He seeks to increase predictability and to reduce the risks associated with judicial discretion. He favors general rules, not case-by-case judgments. In his view, such rules simplify life for ordinary people and the legal system as a whole. They also reduce the danger that political preferences will end up dominating judicial decisions....Sunstein absolves Scalia of partisanship: He's committed to the rule of law and not to "any political ideology."
One of the most vivid writers in the court's history, he knows how to deliver a punch. Sometimes he seems to think that people who don't see things his way aren't merely in error but are also foolish, unacceptably political, even lawless.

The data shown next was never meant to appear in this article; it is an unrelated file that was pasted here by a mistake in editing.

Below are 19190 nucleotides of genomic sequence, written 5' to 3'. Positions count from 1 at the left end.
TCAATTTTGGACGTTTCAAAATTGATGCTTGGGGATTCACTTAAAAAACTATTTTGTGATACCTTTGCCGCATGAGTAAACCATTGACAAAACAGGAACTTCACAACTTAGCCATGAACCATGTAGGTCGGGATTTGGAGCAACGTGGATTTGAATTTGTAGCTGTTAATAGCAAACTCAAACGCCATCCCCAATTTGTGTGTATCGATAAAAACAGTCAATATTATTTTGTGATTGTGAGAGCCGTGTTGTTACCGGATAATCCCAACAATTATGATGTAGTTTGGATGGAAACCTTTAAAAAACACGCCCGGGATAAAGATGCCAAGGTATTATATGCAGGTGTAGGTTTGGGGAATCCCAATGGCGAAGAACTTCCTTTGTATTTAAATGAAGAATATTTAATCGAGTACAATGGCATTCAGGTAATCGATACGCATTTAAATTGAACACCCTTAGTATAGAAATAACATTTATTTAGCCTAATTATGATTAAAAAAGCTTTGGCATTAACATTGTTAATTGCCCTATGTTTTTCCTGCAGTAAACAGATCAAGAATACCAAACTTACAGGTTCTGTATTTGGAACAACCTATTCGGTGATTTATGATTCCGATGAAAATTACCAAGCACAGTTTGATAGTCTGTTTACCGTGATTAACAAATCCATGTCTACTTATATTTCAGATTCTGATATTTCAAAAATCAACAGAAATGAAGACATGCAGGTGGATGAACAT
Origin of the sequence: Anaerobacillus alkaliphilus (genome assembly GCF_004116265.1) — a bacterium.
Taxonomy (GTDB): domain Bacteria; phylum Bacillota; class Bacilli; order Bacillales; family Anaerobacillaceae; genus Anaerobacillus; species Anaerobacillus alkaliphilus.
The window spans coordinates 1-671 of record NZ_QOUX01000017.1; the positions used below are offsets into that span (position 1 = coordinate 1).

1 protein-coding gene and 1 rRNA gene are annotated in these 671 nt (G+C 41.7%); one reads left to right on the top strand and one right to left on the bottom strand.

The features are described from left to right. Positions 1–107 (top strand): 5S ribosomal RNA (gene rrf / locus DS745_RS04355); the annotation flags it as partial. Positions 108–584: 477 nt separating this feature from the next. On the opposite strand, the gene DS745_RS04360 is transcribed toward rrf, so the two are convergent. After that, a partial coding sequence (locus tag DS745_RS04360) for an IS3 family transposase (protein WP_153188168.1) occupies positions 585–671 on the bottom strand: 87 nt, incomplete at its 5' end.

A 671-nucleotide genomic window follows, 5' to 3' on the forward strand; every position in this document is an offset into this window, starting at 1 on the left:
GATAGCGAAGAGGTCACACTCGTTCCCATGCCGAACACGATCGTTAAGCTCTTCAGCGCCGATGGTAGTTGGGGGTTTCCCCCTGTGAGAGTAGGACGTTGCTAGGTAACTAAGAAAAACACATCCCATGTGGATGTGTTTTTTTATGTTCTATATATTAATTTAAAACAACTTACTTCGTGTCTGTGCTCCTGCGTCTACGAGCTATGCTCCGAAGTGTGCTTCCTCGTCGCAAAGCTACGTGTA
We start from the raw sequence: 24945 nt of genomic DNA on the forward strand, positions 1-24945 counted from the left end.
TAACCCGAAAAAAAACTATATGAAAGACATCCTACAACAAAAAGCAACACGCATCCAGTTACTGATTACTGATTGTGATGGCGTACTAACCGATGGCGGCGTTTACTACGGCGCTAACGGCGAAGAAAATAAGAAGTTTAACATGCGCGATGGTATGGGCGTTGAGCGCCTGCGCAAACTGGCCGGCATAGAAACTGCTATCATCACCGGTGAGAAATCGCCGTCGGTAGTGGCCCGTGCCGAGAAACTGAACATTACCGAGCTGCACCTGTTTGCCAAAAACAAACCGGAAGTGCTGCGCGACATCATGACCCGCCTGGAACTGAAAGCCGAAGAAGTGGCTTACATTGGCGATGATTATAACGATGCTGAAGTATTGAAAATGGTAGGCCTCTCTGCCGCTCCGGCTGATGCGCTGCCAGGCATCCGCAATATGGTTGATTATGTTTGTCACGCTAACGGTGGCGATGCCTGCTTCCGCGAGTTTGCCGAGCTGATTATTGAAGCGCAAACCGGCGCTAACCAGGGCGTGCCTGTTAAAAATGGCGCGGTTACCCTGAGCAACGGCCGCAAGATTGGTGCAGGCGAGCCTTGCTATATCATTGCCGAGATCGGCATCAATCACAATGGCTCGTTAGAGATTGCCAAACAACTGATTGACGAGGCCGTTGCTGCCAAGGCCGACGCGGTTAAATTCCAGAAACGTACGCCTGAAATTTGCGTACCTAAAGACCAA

Those who disagree with Scalia are entitled to object to his votes and his tone. At the same time, they should understand that his broadest commitment is to the rule of law. They should honor that commitment, and they should respect his efforts to develop an approach to interpretation that is compatible with it.
I offer this proposition for debate: Sunstein himself is a political ideologue playing a partisan game, and this absolution for Scalia is a clever gambit.